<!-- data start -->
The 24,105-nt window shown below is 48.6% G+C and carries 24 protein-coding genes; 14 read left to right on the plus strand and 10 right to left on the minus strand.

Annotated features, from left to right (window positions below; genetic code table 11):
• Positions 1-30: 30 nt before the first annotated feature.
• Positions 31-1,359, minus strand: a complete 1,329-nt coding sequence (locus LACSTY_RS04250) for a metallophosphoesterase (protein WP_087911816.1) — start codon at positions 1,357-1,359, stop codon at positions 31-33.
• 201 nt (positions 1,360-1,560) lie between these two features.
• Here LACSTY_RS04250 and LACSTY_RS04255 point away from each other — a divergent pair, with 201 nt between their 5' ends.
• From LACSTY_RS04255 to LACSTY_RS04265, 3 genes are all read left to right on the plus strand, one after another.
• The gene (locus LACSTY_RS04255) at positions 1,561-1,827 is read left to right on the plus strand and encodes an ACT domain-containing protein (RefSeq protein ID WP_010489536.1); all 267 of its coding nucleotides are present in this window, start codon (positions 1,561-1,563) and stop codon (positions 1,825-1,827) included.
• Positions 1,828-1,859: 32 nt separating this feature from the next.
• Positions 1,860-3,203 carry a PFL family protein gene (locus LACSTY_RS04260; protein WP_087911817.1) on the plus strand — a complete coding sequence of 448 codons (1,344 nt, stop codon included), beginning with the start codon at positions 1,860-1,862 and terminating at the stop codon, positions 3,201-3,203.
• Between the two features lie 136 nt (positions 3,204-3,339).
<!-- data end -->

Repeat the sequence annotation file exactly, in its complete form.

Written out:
The 24,105-nt window shown below is 48.6% G+C and carries 24 protein-coding genes; 14 read left to right on the plus strand and 10 right to left on the minus strand.

Annotated features, from left to right (window positions below; genetic code table 11):
• Positions 1-30: 30 nt before the first annotated feature.
• Positions 31-1,359, minus strand: a complete 1,329-nt coding sequence (locus LACSTY_RS04250) for a metallophosphoesterase (protein WP_087911816.1) — start codon at positions 1,357-1,359, stop codon at positions 31-33.
• 201 nt (positions 1,360-1,560) lie between these two features.
• Here LACSTY_RS04250 and LACSTY_RS04255 point away from each other — a divergent pair, with 201 nt between their 5' ends.
• From LACSTY_RS04255 to LACSTY_RS04265, 3 genes are all read left to right on the plus strand, one after another.
• The gene (locus LACSTY_RS04255) at positions 1,561-1,827 is read left to right on the plus strand and encodes an ACT domain-containing protein (RefSeq protein ID WP_010489536.1); all 267 of its coding nucleotides are present in this window, start codon (positions 1,561-1,563) and stop codon (positions 1,825-1,827) included.
• Positions 1,828-1,859: 32 nt separating this feature from the next.
• Positions 1,860-3,203 carry a PFL family protein gene (locus LACSTY_RS04260; protein WP_087911817.1) on the plus strand — a complete coding sequence of 448 codons (1,344 nt, stop codon included), beginning with the start codon at positions 1,860-1,862 and terminating at the stop codon, positions 3,201-3,203.
• Between the two features lie 136 nt (positions 3,204-3,339).